Actually, I want to talk about a Blocking Party. A friend asked me to come to her Thursday night knitting group and demonstrate how to block lace, using two scarves she had recently completed. It was a lot of fun to meet her group and see what they are working on.
The knitters that night asked me about the whole blocking process. Here’s what I do:
Weave in the ends: Some designers recommend weaving the ends after blocking but I like doing it first.
Know your fiber: It is best to test block a swatch. Your original swatch works great. (you do have one, right?) Be very careful of steam or any other heat with synthetics such as acrylic. The nylon in sock yarn (usually 20–25%) has done fine with steam for me. Again, a test run is the only way to know for sure.
Wash the knitted item: I wet block almost everything. I like the results and by the time I’ve finished a project it has laid on the floor, fallen on the front mat of the car and experienced assorted other indignities, so a good wash is a must. The alternative is to pin and steam the item which will likely set any stain or dirt. Leave the item to soak for at least 15 minutes, so the fibers are thoroughly saturated. Once you’ve let the water out, move the knitting onto a towel, supporting it so it doesn’t stretch. Roll knitting into the towel and press most of the water out.
Pin into Shape: With most lace, it is essential to stretch the fabric to open up the holes created by yarn overs and show the pattern to its best advantage. In the picture above, you can see two ways to pin a scarf. The scarf on the left is blocked to have straight sides and ends using blocking wires. The wires are run through the edge stitches and then pinned, creating a straight edge.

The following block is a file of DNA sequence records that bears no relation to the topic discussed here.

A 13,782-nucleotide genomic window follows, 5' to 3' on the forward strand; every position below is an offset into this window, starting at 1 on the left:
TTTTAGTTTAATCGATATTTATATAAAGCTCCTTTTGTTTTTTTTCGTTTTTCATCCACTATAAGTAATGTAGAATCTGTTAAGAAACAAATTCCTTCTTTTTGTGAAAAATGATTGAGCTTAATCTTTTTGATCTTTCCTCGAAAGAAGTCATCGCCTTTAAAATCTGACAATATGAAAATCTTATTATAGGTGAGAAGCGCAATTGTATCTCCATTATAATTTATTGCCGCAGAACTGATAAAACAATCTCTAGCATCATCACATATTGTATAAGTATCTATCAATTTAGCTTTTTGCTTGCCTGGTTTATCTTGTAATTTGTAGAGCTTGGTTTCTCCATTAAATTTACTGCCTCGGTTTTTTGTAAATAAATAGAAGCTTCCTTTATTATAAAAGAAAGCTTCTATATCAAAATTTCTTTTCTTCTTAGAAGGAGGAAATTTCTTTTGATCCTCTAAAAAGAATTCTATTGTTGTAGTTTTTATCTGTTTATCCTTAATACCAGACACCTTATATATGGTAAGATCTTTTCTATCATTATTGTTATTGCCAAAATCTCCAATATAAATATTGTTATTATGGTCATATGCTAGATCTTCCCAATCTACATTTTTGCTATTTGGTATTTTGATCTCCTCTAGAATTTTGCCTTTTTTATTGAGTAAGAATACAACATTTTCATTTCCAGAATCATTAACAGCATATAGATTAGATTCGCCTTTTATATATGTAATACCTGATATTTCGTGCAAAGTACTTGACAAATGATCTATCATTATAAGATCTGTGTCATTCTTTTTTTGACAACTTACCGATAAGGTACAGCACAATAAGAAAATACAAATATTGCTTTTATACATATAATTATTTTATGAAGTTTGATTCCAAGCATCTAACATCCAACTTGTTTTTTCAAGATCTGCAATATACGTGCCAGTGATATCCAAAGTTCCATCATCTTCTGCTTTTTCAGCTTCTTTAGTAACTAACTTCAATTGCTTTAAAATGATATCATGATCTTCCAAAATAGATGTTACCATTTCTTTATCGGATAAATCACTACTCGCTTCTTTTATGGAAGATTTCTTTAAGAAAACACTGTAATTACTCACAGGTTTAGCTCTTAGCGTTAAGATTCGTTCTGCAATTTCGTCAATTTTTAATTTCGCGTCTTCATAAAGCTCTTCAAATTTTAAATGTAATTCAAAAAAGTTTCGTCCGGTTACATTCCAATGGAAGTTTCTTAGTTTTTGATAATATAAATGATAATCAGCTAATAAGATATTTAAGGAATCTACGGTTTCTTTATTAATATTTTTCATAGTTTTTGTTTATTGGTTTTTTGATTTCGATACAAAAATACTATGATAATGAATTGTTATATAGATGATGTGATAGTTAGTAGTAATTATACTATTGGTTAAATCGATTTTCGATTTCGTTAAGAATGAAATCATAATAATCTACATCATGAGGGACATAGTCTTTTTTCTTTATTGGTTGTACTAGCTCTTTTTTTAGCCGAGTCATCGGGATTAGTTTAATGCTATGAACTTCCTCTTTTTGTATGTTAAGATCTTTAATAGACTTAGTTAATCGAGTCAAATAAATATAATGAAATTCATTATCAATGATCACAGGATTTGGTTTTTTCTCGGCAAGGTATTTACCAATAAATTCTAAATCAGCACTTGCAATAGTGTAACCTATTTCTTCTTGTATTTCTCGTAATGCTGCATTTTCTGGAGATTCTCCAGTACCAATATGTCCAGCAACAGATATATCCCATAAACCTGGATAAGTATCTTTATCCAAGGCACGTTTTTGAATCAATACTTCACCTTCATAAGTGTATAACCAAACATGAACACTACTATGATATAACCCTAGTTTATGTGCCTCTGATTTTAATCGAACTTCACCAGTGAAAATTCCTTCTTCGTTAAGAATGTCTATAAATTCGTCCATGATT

This scarf was knit from my Foot Steps Lace pattern that I showed you in a previous post. I stretched the width a lot knowing the slight rib in the pattern would draw it in once the wires were out. Also, scarves and shawls lengthen from their own weight as they are worn, so I like starting out as wide as possible.
This is a close up of the scarf on the right in the first picture. The scarf is knit from a pattern I call Ebb and Flow which will be released on Ravelry soon.
It is pinned with scalloped edges that emphasize the lace pattern. Until blocked, this edge is straight, without shaping. Estonian knitters use this pinning process to create points and scallops on their lace scarves and shawls. Nancy Bush talks about this edge treatment in her book Knitted Lace of Estonia.
Blocking Surface: At the blocking party, we used children’s tumbling mats as a blocking surface. They are good to protect the surface under the mat and really grip the pin. The surface texture of these particular mats has straight lines which can be helpful. Knitting stores and catalogues have a similar product.
At home I use an old sewing mat, shown here with the body of my CustomFit cardigan pinned on it. I like the grid in inches for blocking knitting to the size I want. I usually work on a bed or carpeted floor so I don’t worry about the pin scratching what is underneath the board. Here I laid it on the kitchen table to get a good picture in the natural light.
To steam or not to steam? Steaming the lace sets the pattern more firmly but it not always necessary. After pinning the item, while it is still wet, is one good moment to steam the lace. Another moment is after the piece has dried, if you want the pattern to be more firmly set than after drying alone.
Understand that I do mean “steam” not “iron”. I never put an iron down on a knitted piece, even with a cloth between the iron and the knitting. Hold the iron a couple of inches above the knitting. Again, be sure the fibers in the knitting can take heat well.
Thanks for dropping by. I’m off to more KnitKnot Adventures.